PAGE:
Purposive Analysis

AuthorRuth Sullivan
To achieve a sound interpretation of a legislative text, interpreters must
identify and take into account the pur pose of the legislation. This in-
cludes the purpose of the provi sion to be interpreted as well as larger
units parts, divisions, and t he Act as a whole. Once identif‌ied, the
purpose is relied on to help establish the meaning of the text. It is
used as a standa rd against which proposed interpretations are tested:
an interpretation that promotes the pur pose is preferred over one that
does not, while interpretations t hat would tend to defeat the purpose
are avoided.
Purposive ana lysis h as become a staple of modern interpretation. It
is used not only when the language of a text i s found to be ambiguous
but in every case and at every stage of interpretation. This reliance
is justif‌ied by the interaction between language and purpose t hat is
present in all communication. The listener or reader infers the purpose
from what is being said and the circumstances in which it is said, and
at the same time understands what is being said in light of the pur pose.
A strong emphasis on purpose i s also justif‌ied by a number of legal
considerations. First, a purposive approach has been mandated by the
legislature. There is a provision in ever y Canadian Interpretat ion Act
directing interpreters to give to every enactment “such fair, large and
liberal construction and interpretation as best ensure s the attainment
of its objects.” Second, much modern legislation is written in a form
that lends itself to pur posive analysis. Provisions are often drafted in
general terms and may confer a broad di scretion on off‌icials. For courts
to discern the proper scope of such provi sions, they must know their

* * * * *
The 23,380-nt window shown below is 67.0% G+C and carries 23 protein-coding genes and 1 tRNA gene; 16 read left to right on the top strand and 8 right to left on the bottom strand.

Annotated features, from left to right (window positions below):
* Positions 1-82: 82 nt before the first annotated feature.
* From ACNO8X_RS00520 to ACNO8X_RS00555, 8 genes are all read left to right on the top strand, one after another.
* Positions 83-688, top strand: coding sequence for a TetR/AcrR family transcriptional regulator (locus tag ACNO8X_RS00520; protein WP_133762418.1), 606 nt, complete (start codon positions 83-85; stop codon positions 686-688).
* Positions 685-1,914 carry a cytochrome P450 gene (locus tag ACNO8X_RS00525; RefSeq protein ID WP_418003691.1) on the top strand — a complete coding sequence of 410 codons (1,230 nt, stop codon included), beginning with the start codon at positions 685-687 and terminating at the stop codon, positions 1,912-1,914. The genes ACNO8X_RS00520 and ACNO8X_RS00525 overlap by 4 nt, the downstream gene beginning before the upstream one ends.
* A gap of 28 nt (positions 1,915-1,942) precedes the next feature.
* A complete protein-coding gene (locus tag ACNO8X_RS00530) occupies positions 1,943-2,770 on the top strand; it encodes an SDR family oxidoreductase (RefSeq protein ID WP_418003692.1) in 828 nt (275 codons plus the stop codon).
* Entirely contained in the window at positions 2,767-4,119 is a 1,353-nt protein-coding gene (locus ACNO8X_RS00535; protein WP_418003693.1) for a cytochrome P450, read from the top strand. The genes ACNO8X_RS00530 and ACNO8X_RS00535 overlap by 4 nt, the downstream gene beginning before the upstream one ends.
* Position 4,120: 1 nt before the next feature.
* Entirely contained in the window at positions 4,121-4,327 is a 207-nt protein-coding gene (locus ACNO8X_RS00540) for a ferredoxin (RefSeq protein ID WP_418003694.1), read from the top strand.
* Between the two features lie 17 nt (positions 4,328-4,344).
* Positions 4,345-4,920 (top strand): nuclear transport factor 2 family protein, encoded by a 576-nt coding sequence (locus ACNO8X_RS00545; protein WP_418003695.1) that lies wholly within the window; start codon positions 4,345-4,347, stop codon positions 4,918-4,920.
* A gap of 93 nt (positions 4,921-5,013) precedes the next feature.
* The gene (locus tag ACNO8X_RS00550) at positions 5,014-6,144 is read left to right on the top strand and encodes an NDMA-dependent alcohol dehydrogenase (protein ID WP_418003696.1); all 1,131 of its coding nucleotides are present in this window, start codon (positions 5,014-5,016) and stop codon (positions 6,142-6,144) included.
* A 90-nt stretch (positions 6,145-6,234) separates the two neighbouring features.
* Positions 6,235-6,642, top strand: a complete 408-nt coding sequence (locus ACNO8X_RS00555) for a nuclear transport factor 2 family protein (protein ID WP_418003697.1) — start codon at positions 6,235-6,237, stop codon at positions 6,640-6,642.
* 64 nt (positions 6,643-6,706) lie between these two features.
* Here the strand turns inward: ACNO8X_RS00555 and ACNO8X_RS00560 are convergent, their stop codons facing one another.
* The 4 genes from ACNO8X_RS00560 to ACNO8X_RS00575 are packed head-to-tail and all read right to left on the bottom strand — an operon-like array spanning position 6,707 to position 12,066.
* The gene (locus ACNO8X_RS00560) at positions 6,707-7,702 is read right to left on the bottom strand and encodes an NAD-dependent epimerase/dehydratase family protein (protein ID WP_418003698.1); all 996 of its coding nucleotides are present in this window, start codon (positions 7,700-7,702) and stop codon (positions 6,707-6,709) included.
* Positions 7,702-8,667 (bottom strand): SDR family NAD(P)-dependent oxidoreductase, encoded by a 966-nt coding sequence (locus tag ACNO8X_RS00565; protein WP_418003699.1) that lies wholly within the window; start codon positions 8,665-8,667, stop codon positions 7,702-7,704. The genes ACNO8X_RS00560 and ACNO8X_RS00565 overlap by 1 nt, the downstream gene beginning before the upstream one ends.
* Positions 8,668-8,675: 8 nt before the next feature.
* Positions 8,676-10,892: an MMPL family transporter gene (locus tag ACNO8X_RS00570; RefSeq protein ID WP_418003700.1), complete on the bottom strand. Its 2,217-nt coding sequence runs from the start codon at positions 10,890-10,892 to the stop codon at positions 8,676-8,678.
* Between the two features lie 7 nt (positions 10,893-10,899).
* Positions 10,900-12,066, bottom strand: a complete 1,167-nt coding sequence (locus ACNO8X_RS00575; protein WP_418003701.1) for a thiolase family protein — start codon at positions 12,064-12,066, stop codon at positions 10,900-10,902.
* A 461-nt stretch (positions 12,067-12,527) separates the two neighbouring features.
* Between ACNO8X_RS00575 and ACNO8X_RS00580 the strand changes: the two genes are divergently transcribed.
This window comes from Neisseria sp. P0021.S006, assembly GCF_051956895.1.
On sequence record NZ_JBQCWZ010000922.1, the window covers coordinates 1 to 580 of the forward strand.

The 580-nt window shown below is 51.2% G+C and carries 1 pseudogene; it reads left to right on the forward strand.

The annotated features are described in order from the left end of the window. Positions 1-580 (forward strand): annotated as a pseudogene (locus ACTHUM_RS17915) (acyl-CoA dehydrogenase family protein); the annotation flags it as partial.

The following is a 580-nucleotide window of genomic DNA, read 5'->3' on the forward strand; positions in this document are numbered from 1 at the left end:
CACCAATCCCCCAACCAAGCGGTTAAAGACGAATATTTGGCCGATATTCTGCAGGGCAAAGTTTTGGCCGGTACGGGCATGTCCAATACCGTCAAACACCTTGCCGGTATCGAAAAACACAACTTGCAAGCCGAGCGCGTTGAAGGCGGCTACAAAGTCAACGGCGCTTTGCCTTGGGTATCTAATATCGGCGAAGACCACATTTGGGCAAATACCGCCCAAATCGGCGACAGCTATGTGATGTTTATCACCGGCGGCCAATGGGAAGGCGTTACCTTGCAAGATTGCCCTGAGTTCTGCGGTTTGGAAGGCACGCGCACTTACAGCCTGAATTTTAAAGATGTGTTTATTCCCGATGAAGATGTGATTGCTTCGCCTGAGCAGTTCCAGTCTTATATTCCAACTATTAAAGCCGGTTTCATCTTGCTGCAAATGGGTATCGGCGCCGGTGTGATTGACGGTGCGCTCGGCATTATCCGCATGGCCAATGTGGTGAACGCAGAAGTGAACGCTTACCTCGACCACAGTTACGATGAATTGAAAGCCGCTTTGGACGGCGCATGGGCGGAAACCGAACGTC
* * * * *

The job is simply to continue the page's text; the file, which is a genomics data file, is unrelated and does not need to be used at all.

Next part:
purpose. A third factor is the Canadian Charter of Rights and Freedoms,
which came into force in 1982. In its earliest Charte r decisions, the
Supreme Court of Canada emphasized the need for purposive analysis
both to give def‌inite meaning to the broad language and complex ideas
found in the Charter and to test whether legislation found to violate
its provisions might be justif‌ied under section 1. In working with the
Charter, Canadian courts h ave become accustomed to the techniques
of purposive analysis.
“Legislative purpose” can refer to a number of things. First, it may
refer to the primary aim or object of an enactment that is, the ef-
fect the legislature hopes to produce through the operation of its rules
or scheme. This objective could be a social or economic goal, such as
job creation, reducing carbon emissions, or f‌inding a cure for a dis-
ease. It could be the promotion of specif‌ic values or policies, such as
multiculturalism or res pect for privacy. Many statutes and individual
provisions have two or more primar y objects that may complement or
conf‌lict with one another. In analyzing multipurpose legislation, the
courts often have to rank or str ike a balance between competing goals.1
“Legislative purpose” may also refer to various secondary consider-
ations. These are principles or policies th at the legi slature w ishes to ob-
serve, or considerations it is obliged to take into account, in pursuing
its primar y goals. The legislat ure never pursues a goal single-mindedly,
without qualif‌ication, and at all cost s. There are always additional or
competing factors to be taken into account.2 These show up in legis-
lation in a variety of ways:
in words of restriction, qualif‌ication, or exception that limit the
reach or effectiveness of the mai n goals
in provisions that confer di scretion on off‌icials, permitting them to
respond to a range of factors
1 See, for example, R v Steel e, 2014 SCC 61 at paras 25–29 and 35 –36; Merck Frosst
Canada Ltd v Cana da (Health), 2012 SCC 3 at paras 2 –4; R v Katigbak, 2011 SCC
48 at para 38.
2 This point is m ade in Sun Indalex Finance, LLC v United Steelworkers, 2013 SCC
6 at para 174.

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